Archive for the 'Eye on the World' category

China, Skype, Verso and other sins

Fri 25, November 2005 12:16:43

Everybody loves Skype, right? Well, everybody, except large Telcos whose already dimming profits face a whole new threat with the birth of free VoIP calls. Maybe even worse than the free computer-to-computer, is the *extremely* cheap calls from computer to real phone numbers.
Now, what would happen if you mix a company that sees a way of profiting from this fear with a giant telecom company operating in a pseudo-free market, with a pseudo-democratic system? You get a Verso-China wedding.
Verso’s working bees have been busy trying to find a way to filter out all Skype network traffic from the rest, in a move to create products that can allow carriers to block this little program from working. An “unnamed” major market player in China is grabbing the idea, and bought a trial-version of Verso’s software.
This is not really new - in fact, China Telecom already prevents Skype from being used to call normal phones, claiming this is illegal.
The general excuse is that these services are a threat to the viability of their business, and their usage is putting a huge load on their network, therefore they have to right to prevent them – and of course, the Chinese law is on their side.
This sounds as ridiculous to me as if you couldn’t use your Toyota car on a highway, because the highway management company had a deal with Ford. But it might be that I’m simply not as an enlightened as the Chinese ;)

As an end note, a curious fact: Verso claims that there is a lot of “hate” for Skype, because of its business model and usage of the network, but curious enough, they “love” Vonage, and even plan to make profit from selling some of their products.
What was that word again? … ah! yes… hypocrisy.

A taste of (chinese) things to come

Thu 6, October 2005 22:21:20

Another war of words has started in Europe, this time because of the LandWind. The LandWind is a low cost Chinese SUV, manufactured by the Jiangling Corporation, which recently debuted in the Netherlands. The importer is promoting it as the “first Chinese car in Europe”, and claiming it’s an excellent value-for-money car.
As usual, people were skeptical of the quality of the car, following the common preconception that “Chinese products = low cost + low quality”. Than this report came out:

Automobile association ANWB issued a warning on Wednesday about the safety of the Chinese sports utility vehicle on sale in the Netherlands. Tests have shown that the driver’s compartment of the ‘Jiangling Landwind’ would crumple in a frontal collision at 64 kph. The driver would be killed or seriously injured. The ANWB said the vehicle’s design mirrored the technical expertise achieved by western car makers 30 years ago.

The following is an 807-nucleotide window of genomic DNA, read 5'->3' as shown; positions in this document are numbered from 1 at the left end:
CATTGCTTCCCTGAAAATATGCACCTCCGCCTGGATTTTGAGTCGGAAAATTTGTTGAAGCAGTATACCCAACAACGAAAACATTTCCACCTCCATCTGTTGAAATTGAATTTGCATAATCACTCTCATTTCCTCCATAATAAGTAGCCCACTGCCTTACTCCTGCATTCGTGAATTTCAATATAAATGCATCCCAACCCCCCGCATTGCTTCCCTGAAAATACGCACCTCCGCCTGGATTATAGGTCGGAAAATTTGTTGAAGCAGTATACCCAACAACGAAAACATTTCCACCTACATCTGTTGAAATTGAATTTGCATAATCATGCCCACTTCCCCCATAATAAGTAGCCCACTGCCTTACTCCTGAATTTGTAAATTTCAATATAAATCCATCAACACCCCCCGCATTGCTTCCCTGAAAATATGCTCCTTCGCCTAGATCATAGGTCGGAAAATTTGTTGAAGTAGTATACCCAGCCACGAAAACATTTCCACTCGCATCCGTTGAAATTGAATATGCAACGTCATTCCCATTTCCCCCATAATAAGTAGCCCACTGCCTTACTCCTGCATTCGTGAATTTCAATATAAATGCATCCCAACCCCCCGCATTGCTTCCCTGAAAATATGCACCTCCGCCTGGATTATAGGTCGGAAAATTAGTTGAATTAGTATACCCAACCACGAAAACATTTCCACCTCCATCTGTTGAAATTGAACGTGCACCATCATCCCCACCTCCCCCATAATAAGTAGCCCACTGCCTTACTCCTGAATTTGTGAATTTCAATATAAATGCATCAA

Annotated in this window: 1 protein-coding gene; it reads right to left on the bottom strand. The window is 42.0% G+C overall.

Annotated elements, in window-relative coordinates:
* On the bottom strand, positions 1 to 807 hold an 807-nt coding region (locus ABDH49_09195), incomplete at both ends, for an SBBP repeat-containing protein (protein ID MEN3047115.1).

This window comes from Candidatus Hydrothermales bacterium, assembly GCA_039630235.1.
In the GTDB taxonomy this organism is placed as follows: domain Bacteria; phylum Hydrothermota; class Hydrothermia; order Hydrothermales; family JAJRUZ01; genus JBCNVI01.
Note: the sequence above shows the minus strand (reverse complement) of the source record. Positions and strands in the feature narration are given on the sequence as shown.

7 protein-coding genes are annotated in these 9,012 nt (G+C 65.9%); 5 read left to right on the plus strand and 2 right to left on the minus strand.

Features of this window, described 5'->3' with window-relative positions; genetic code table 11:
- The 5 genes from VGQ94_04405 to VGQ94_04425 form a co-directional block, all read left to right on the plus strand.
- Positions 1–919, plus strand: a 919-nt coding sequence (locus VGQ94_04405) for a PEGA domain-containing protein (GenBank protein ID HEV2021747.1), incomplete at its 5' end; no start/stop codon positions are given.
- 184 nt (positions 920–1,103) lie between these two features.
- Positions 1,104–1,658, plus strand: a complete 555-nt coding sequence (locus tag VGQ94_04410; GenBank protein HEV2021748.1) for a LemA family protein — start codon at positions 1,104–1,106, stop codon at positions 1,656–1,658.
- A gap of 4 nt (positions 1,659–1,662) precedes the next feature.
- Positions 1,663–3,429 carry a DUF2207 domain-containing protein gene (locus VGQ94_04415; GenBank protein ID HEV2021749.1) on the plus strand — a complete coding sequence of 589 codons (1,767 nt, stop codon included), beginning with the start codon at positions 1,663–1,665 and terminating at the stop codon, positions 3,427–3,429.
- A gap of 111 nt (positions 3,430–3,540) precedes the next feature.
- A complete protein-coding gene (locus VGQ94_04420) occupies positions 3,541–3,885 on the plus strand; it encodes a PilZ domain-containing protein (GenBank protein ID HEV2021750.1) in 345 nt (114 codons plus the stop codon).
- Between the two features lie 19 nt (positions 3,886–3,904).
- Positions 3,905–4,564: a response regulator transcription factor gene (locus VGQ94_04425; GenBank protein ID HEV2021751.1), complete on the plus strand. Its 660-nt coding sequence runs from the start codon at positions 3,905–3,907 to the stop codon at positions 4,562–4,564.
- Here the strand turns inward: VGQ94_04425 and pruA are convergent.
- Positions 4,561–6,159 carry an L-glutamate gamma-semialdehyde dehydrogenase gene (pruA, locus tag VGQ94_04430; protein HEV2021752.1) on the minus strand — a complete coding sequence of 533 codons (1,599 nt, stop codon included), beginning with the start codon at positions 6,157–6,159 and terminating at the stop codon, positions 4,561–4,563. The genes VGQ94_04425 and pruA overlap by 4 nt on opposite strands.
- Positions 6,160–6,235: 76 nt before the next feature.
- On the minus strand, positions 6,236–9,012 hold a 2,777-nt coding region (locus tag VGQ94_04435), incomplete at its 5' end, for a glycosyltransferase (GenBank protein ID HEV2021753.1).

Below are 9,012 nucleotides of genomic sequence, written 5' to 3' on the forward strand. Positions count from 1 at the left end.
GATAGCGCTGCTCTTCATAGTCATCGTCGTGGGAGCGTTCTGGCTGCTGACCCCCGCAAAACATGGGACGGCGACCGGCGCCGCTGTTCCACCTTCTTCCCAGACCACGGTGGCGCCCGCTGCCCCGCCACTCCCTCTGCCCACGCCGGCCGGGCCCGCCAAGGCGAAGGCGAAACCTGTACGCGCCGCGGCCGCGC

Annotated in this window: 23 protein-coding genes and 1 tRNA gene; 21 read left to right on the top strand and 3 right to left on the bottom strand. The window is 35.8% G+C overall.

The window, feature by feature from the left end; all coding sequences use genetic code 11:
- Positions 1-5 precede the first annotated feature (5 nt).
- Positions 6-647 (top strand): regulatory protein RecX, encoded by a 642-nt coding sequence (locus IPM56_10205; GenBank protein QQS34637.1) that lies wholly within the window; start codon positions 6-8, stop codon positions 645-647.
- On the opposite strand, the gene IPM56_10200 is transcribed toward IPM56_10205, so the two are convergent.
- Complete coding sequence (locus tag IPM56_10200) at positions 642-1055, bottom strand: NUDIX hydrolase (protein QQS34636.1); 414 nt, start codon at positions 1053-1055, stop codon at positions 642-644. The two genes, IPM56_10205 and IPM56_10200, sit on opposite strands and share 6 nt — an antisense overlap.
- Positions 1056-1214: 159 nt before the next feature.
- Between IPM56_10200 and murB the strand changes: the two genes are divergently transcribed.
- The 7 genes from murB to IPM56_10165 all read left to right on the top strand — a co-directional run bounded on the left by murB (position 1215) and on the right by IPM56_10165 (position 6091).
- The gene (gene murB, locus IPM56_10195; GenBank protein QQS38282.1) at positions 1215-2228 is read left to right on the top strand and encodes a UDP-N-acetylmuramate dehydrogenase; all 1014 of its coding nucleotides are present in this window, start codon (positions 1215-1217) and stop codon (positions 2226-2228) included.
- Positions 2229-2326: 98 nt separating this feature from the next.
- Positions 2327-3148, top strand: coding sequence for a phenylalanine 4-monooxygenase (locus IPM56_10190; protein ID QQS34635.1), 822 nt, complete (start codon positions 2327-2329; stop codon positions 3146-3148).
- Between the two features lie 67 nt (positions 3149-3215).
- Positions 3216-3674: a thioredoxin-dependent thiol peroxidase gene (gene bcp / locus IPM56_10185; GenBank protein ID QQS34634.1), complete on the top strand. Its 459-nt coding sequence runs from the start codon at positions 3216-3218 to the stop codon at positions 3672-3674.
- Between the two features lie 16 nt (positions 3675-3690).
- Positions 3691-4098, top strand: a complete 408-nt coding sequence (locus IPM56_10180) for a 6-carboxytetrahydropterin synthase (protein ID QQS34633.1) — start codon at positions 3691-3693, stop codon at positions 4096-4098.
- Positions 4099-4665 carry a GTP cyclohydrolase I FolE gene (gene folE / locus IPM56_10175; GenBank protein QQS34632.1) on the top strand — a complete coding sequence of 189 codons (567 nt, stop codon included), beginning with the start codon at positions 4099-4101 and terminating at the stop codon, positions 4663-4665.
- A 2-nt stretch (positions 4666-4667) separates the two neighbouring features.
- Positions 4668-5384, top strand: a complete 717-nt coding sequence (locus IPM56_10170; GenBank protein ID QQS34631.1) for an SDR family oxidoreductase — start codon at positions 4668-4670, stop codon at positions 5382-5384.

Several more news came out about how unsafe this SUV was. Now the importer is fighting back, stating that it submitted the LandWind to a new test, and that although it’s not the safest car out there, it meets European regulations.

I have no comment on the quality of the SUV… I haven’t even seen one on the road yet! But what strikes me the most is this small paragraph on the FAQ section of the importer’s website (which is also not the best quality):

Are there a lot of Landwinds sold yet?
The 2.0L is already sold out.

Well, well… what’s the lesson here? There’s ALWAYS a market for low cost items. Even if a large part of the population is quality and safety conscious, cost is ultimately the final decision factor for many people, particularly when the economy is not exactly topnotch.
I believe this is another serious wake-up call for a lot of American and European companies, like car manufacturers, which are used to use their “prestige” as an excuse for demanding a premium price.
I believe we will see more and more of these examples, as the Asian companies start moving up the food chain, from the “cheap shirts” to luxury goods.
West, beware…

Miserable failure


Another example of creativity (and political sarcasm!).
In Google, type “failure” or “miserable failure”. Press “I’m feeling lucky”.


The explanation of why this happens is on the “Sponsored links” section.
Regardless of what they say, I think Google is the only company who has enough “coolness” to pull off something like this.
Pretty funny, if you ask me.